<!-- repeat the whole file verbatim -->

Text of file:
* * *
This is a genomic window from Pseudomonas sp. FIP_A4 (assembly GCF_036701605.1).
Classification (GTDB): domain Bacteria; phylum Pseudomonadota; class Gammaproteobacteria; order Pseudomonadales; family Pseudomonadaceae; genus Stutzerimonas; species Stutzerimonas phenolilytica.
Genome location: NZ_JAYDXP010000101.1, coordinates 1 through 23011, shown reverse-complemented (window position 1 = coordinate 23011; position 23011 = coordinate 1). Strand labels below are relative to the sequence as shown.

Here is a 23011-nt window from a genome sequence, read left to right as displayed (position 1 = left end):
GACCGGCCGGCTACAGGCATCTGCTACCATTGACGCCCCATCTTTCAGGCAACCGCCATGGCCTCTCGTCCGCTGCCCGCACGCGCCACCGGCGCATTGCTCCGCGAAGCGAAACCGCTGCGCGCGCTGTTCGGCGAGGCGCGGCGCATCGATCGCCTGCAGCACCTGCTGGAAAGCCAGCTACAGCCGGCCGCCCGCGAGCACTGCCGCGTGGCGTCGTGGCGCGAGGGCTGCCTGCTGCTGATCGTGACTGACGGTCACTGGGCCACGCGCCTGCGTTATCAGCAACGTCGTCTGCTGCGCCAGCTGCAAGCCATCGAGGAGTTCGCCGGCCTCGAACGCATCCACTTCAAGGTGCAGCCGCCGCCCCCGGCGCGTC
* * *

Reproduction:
This is a genomic window from Pseudomonas sp. FIP_A4 (assembly GCF_036701605.1).
Classification (GTDB): domain Bacteria; phylum Pseudomonadota; class Gammaproteobacteria; order Pseudomonadales; family Pseudomonadaceae; genus Stutzerimonas; species Stutzerimonas phenolilytica.
Genome location: NZ_JAYDXP010000101.1, coordinates 1 through 23011, shown reverse-complemented (window position 1 = coordinate 23011; position 23011 = coordinate 1). Strand labels below are relative to the sequence as shown.

Here is a 23011-nt window from a genome sequence, read left to right as displayed (position 1 = left end):
GACCGGCCGGCTACAGGCATCTGCTACCATTGACGCCCCATCTTTCAGGCAACCGCCATGGCCTCTCGTCCGCTGCCCGCACGCGCCACCGGCGCATTGCTCCGCGAAGCGAAACCGCTGCGCGCGCTGTTCGGCGAGGCGCGGCGCATCGATCGCCTGCAGCACCTGCTGGAAAGCCAGCTACAGCCGGCCGCCCGCGAGCACTGCCGCGTGGCGTCGTGGCGCGAGGGCTGCCTGCTGCTGATCGTGACTGACGGTCACTGGGCCACGCGCCTGCGTTATCAGCAACGTCGTCTGCTGCGCCAGCTGCAAGCCATCGAGGAGTTCGCCGGCCTCGAACGCATCCACTTCAAGGTGCAGCCGCCGCCCCCGGCGCGTC